What is densitometry?
Densitometry is another term for bone density scanning or dual-energy x-ray absorptiometry (DEXA). DEXA is the “gold standard” for measuring the amount of minerals like calcium contained in bone. By using a special type of x-ray, the radiologist is able to compare the mineral density of the bone to a standard that represents optimally healthy bone with an ideal mineral density. Based on that comparison, the doctor will assign a number, called a T value, that reflects how well the bone compares with the ideal standard. T values that are within 1 standard deviation (+/- 1 SD) are considered normal; those that are between -1 SD and -2.5 SD reflect low bone mass, and those that fall below -2.5 SD are considered to be osteoporitic. Severe osteoporosis is considered to be present when the SD is below -2.5 and at least one fracture has occurred. DEXA is not 100 percent accurate, but it is considered the best predictor of future fractures and an excellent way to determine the risk of osteoporosis. Bone density scanning is different from a bone scan, which is used to detect diseases and tumors that affect bones.
Why is densitometry performed?
Bone densitometry is primarily used to detect decreases in bone strength that could indicate an increased risk for fractures and to confirm a diagnosis of osteoporosis. It's also used to monitor treatments for osteoporosis to determine how effective they are. DEXA is most commonly prescribed for menopausal women, the group that is most at risk for developing osteoporosis, but they may also be recommended in other populations, including those who:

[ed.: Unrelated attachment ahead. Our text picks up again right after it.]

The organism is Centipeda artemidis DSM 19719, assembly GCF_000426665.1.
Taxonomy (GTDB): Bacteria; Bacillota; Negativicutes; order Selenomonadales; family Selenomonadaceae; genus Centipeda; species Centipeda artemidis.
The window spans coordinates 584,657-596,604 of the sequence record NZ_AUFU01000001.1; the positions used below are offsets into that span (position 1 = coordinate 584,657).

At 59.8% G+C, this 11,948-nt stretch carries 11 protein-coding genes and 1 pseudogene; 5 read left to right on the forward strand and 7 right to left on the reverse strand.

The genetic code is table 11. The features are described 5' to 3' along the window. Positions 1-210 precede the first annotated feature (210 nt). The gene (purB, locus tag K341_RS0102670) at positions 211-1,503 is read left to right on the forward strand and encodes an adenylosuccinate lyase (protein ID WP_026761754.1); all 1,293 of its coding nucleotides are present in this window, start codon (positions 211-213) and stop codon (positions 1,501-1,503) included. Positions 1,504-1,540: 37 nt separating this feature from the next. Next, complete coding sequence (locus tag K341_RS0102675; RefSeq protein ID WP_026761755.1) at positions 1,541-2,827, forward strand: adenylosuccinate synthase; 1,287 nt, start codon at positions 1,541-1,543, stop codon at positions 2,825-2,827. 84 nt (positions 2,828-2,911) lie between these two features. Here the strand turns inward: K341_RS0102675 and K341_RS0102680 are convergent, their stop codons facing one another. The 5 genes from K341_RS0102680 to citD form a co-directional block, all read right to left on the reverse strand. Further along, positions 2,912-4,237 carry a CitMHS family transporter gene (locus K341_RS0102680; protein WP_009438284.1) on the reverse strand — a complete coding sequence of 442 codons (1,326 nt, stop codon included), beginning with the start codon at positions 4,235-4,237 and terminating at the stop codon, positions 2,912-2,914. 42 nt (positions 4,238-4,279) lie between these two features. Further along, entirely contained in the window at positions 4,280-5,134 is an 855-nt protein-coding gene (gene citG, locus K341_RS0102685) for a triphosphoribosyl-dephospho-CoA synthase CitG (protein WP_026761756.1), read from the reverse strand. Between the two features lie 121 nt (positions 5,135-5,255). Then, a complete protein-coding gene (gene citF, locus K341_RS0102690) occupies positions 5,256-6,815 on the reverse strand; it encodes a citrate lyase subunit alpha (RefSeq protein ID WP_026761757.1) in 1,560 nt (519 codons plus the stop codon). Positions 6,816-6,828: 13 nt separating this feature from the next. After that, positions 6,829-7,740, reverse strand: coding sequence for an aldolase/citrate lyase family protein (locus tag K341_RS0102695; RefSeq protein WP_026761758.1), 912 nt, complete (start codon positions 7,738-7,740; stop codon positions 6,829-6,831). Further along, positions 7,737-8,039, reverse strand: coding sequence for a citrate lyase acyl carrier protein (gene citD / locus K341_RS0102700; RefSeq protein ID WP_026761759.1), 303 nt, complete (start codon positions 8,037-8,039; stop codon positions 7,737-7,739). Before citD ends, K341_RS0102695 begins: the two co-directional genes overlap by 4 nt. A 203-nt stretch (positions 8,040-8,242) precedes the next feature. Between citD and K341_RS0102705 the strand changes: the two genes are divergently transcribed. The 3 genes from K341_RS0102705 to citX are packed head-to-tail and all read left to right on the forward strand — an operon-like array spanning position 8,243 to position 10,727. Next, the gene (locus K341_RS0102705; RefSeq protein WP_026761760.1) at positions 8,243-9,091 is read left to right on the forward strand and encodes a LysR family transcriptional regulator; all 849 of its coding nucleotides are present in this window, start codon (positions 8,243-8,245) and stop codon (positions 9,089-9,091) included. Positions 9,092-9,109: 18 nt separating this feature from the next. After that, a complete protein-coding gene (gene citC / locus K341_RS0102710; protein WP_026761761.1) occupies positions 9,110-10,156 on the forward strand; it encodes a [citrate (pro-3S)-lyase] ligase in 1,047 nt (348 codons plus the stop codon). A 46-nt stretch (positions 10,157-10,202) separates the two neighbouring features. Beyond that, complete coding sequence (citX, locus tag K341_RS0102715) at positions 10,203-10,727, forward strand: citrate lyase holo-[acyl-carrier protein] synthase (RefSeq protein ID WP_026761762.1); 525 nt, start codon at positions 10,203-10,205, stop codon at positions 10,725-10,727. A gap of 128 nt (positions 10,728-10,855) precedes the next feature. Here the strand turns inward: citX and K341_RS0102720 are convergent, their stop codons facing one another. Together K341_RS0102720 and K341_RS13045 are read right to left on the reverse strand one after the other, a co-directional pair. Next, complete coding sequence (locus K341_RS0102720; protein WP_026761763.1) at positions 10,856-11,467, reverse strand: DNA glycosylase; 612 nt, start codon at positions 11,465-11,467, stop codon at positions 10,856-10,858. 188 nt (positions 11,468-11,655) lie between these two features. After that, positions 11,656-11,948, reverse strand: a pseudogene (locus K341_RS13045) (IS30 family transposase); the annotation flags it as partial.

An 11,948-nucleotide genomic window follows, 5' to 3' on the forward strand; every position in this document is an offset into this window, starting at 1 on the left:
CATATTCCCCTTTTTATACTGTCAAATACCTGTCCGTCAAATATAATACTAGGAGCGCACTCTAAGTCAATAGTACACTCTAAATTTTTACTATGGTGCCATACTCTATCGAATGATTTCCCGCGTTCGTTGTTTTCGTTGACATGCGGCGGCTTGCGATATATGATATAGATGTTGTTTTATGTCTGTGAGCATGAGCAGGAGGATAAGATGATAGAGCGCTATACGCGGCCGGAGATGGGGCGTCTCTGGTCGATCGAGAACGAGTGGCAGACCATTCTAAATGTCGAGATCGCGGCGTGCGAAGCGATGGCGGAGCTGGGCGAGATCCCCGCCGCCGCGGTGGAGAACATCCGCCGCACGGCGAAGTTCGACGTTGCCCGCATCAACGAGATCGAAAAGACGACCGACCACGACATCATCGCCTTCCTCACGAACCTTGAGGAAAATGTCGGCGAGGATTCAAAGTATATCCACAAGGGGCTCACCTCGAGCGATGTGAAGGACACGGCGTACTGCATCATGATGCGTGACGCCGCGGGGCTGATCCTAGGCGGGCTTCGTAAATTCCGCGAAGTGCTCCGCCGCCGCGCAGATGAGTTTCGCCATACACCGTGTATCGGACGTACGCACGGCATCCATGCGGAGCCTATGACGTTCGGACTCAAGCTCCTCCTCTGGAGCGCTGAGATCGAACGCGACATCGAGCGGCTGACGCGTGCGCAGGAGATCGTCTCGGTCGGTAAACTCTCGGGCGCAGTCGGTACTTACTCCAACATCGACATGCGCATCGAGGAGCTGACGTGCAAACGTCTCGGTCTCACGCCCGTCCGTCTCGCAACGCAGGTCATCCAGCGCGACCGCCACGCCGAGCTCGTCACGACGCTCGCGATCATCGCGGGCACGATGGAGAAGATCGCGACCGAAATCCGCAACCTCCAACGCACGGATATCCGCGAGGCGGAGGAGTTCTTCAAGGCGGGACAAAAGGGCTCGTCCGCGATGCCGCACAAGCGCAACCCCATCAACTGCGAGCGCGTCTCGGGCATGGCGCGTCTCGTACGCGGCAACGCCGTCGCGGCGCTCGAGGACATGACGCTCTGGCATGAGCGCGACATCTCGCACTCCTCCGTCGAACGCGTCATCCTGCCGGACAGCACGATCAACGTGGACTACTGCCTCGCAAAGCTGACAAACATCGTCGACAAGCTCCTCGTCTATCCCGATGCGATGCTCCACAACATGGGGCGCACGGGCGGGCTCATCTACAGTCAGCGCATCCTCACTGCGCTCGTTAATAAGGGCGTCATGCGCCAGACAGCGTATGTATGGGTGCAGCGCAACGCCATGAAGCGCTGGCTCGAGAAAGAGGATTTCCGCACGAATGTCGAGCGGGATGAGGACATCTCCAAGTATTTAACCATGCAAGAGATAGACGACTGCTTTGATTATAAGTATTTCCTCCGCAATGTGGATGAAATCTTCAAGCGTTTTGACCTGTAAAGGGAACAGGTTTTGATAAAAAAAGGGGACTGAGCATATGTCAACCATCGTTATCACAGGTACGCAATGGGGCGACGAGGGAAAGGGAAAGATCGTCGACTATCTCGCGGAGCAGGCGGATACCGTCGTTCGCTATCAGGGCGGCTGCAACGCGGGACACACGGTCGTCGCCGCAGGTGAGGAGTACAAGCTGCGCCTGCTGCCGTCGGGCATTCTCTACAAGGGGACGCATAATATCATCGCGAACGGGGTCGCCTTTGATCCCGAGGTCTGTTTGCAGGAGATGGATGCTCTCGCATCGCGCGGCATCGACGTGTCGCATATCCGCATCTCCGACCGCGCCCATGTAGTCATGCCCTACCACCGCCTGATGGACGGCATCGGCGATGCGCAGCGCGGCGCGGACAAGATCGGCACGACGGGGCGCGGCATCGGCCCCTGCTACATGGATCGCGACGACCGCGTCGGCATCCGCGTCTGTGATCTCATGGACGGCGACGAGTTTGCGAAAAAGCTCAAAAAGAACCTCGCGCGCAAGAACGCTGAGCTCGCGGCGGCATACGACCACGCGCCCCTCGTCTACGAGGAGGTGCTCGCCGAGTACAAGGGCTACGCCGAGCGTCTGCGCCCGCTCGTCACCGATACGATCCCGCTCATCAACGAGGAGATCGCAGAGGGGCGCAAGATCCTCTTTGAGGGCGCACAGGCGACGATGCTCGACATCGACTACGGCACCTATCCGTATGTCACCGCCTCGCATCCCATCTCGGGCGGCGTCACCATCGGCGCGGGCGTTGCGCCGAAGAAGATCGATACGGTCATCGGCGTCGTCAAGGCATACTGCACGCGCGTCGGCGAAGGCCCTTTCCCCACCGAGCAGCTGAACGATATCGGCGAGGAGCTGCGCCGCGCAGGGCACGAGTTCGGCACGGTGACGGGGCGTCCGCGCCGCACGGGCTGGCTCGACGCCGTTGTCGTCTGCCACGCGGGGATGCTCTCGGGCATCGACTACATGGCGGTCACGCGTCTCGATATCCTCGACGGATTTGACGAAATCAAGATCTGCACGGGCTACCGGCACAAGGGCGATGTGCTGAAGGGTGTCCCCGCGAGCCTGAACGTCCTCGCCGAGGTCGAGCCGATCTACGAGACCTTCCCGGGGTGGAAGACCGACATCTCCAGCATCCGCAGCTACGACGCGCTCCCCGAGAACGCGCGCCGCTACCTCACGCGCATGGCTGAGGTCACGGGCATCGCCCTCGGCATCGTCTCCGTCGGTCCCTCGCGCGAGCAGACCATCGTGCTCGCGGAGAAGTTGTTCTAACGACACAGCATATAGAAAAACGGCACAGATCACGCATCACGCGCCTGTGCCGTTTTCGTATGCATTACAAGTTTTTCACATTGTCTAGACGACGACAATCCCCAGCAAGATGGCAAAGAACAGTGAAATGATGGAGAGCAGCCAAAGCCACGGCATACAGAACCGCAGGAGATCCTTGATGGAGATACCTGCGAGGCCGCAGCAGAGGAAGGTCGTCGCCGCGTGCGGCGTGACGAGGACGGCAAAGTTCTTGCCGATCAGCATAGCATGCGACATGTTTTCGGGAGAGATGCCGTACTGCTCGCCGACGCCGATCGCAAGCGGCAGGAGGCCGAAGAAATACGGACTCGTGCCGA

- have lost 4 cm (1.6 inches) or more in height, which could indicate compression fractures in the spine, another sign of osteoporosis
- have been using steroid medications or some other types of medications for a prolonged period of time
- have had a bone marrow or organ transplant
- have had a drop in hormone levels that is not caused by menopause
- have a thyroid or parathyroid condition or other medical conditions associated with bone loss
- have a personal history of smoking
- have a personal or maternal history of hip fracture
- have had an x-ray that indicates possible osteoporosis
DEXA is most commonly used to assess the spine, hip or lower arm, but it can be used in other areas of the body as well.
What is the densitometry procedure like?
Densitometry is very similar to an x-ray. You'll need to remove any jewelry or any other metal, and you may be asked to wear a hospital gown. As you lie on an x-ray table, the DEXA device will pass slowly over your body. The amount of radiation used in a densitometry test is minimal, much lower than what is used in a traditional x-ray. Most scans take less than 30 minutes to perform.
DEXA is an important tool for preventing serious fractures, especially as you get older, and the procedure is simple and painless.